What the hills will vote for

How the Light and Life Academy in the Nilgiris documented the voices of the people for the Election Commission’s awareness programme

April 16, 2019 03:44 pm | Updated 03:44 pm IST

Have ballot, will vote

Have ballot, will vote

Every year the Light and Life Academy (LLA) in Lovedale, the Nilgiris, insists that its students engage in an outreach programme. “When the Village Administrative Officer (VAO) of Ketty, S Deepakmanobala, and Revenue Inspector S Babu approached us with a request to document the Election Commission of India’s (ECI) mandated awareness campaign to promote voting, it was the perfect CSR activity for us,” says Anuradha Iqbal, Founder-Director, LLA.

Iqbal Mohamed and Anuradha Iqbal with their students

Iqbal Mohamed and Anuradha Iqbal with their students

So 45 students along with three alumni, staff and faculty swung into action. “We received specific objectives and a list of do’s and don’t but were largely given the freedom to create our own ideas.” Iqbal Mohamed, Founder LLA, adds, “As photographers, we have a responsibility to use images that help society. And when we are able to work on assignment’s of this nature, the photography part is very simple but immensely gratifying.”

“This year, ‘No Voter should be left behind’ was the ECI’s slogan. ‘Why do people abstain from voting?’ ‘How can they be motivated to vote ethically?’ were just a couple of questions the team had to address. So we visited five Badaga Villages, two tribal villages, two colleges and parts of Coonoor town that came under 110 Coonoor AC in order to find out,” explains Anuradha.

The LLA documenters went a little further than being just mute recorders. They decided to find out what made people vote or not vote. So they engaged with students, elders, farmers and others. They organised little events such as football matches, rangoli competitions in colleges, a fashion show of children in a village so that people came together, and let their hair down.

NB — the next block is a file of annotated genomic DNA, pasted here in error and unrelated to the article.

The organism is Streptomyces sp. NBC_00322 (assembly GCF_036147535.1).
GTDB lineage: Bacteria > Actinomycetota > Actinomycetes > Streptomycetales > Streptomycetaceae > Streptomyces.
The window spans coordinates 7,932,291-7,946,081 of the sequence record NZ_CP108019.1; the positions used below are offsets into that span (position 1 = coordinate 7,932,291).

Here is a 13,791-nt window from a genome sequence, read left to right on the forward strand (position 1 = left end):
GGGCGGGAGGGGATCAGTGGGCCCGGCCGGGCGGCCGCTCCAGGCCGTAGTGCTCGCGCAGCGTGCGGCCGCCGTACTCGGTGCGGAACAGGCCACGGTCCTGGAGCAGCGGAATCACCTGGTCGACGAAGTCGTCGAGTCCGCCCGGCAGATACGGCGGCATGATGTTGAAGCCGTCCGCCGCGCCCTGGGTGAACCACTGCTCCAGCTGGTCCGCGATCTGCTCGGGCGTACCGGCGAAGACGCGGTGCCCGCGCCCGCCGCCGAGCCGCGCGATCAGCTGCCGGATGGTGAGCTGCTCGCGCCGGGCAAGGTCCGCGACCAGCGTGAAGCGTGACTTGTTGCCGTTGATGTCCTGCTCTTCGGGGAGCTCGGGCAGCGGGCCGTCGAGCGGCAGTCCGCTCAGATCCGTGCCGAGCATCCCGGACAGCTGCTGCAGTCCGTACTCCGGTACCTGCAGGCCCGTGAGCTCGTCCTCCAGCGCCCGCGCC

They were pleasantly surprised by the people’s reaction. “Far from the cynical responses we anticipated, folks were very lucid about what they wanted. Especially the first-time voters. I thought they would be swayed by their parents but, on the contrary, many had it in them to change the mindset of their elders,” Anuradha says, adding that many wanted the elected representatives to be accountable and ensure they delivered on their promises.

The process
  • From planning to delivery took over 1000 hours
  • LLA created little snippets to share on social media and on the Government’s LED vans, WhatsApp and local channels
  • They will also be up on the Nilgiris District website and “Iqbal’s LLA” YouTube Channel

Speaking in one voice

Speaking in one voice

The underlying messages that emerged were fascinating, says Anu. “Many said their parents did not want them to leave the Nilgiris, more so after the Pollachi rape case. ‘Give us enough opportunities here and we will not have to go elsewhere,’ is what they said. Gender equality, economic empowerment for women, security for women and the possibilities of having more opportunities were but some of the concerns. It was a completely unscripted exercise that was an eye-opener. Especially among the first-time voters, political awareness was high and they were lucid in their views. Every person we spoke to had an opinion and voiced it freely. They also understood that if they want their needs fulfilled they needed to vote.”

For the students of LLA too, who come from across the country the documentation turned out to be much more than a mere CSR activity. “If it weren’t for this campaign, I may not have interacted with so many people! While they may have been a little shy in the beginning, they were willing to trust us and share their opinions,” said A Sathvika from Delhi. Her team-mate Ashwini Kumar from Jehanabad, Bihar, is now determined to engage in similar projects back home “to help in the election process and motivate people to make an informed choice.”

Sweep 2019
  • Gender sensitivity
  • Equality
  • Equal Opportunity
  • A prosperous Tea industry
  • A transparent government
  • Farmers’ rights
  • Women’s Empowerment

Coming from Ludhiana, Punjab, Divyank Sachdeva said not knowing Tamil did not come in the way of reading people’s emotions. “They believed that voting could bring about a good government and were conscious of their exact needs and were willing to take a stand for it,” he says, very impressed.

The documentation forced the students from LLA to re-examine their own jaded and cynical views about politics and the elections. Tanjul Sarkar from Mumbai felt it was refreshing how the project focused on getting people to vote rather than who they were voting for. “This project also got me thinking and I now feel I must take an active part in the process.” For Preetha from Chennai, it was heartening to learn that there were still good citizens. “I am inspired and am definitely voting 100% in this election!”

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